PORTLAND, Ore. (KOIN) — Multnomah County officials instituted a ban on wood-burning Wednesday, citing the extreme heat and poor air quality as significant health hazards.

The ban on smoke from burning wood goes into effect at noon and will be lifted “when conditions improve,” officials said. While it does not apply to cooking, the county’s website says it applies to wood or pellet stoves, fireplaces and chimeneas. Some households can apply for an exemption.

It comes one day after the Oregon Department of Environmental Quality issued an air quality advisory for heavy levels of ozone pollution, otherwise known as smog. A similar ban was also issued Monday from the Multnomah County Fire Defense Board, which prohibited using recreational campfires, fire pits and burning yard debris in the name of fire safety.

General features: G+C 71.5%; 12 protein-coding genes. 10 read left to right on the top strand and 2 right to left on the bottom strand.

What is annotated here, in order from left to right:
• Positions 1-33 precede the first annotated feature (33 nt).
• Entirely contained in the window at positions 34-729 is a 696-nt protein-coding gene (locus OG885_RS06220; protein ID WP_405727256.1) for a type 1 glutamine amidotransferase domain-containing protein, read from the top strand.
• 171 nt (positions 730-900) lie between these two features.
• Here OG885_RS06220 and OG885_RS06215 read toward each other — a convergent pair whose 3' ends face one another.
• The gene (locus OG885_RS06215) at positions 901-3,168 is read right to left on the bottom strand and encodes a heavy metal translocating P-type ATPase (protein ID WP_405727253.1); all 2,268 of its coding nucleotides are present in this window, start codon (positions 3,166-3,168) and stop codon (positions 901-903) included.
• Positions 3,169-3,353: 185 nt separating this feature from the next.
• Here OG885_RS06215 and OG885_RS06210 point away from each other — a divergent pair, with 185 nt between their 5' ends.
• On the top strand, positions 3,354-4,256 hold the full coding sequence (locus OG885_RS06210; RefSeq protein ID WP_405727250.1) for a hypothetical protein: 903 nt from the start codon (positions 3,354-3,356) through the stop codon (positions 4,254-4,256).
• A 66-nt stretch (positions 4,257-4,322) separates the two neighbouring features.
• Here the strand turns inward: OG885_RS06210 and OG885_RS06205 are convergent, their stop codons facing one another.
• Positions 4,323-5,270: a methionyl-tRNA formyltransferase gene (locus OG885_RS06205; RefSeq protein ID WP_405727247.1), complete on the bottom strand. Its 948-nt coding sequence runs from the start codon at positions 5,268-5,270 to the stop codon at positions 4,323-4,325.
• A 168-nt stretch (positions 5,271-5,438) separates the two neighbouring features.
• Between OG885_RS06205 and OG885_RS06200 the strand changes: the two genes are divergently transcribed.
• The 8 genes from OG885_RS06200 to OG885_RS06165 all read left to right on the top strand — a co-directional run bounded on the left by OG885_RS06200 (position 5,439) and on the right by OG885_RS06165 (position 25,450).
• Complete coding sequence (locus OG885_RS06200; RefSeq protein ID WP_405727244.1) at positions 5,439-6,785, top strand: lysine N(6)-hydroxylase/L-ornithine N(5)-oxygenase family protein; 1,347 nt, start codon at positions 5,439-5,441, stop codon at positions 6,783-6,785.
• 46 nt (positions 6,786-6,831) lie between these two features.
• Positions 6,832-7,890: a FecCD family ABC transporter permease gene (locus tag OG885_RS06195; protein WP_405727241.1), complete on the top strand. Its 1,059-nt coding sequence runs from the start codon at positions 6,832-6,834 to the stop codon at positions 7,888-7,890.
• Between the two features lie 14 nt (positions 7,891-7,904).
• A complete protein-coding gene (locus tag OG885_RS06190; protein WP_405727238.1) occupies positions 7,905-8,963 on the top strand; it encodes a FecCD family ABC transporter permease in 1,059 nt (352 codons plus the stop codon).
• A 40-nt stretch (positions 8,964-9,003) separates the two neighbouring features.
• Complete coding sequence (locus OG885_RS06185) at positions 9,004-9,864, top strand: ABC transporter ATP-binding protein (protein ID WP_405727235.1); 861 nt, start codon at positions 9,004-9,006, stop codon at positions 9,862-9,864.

The DEQ said ozone forms when hot temperatures and low winds combine with pollution from cars, gas-powered engines and chemicals in paints and aerosols. These pollutants then react with sunlight and heat to produce ozone and haze.

Air with high levels of ozone pollution is unhealthy to breathe, and officials hope to reduce it by keeping residents from adding to the emissions by burning wood, driving, mowing the lawn and using aerosol sprays.

This week’s high temperatures and sunlight can exacerbate air pollution, health officials said. As the day gets warmer and brighter, ozone pollution increases. Pollution levels tend to be highest during afternoons and early evenings.

Officials urge community members to check in on groups that are sensitive to air pollution, such as children, people over 65 and those with respiratory problems like asthma and COPD.

The DEQ’s Air Quality Index has up-to-date information on the current air quality conditions.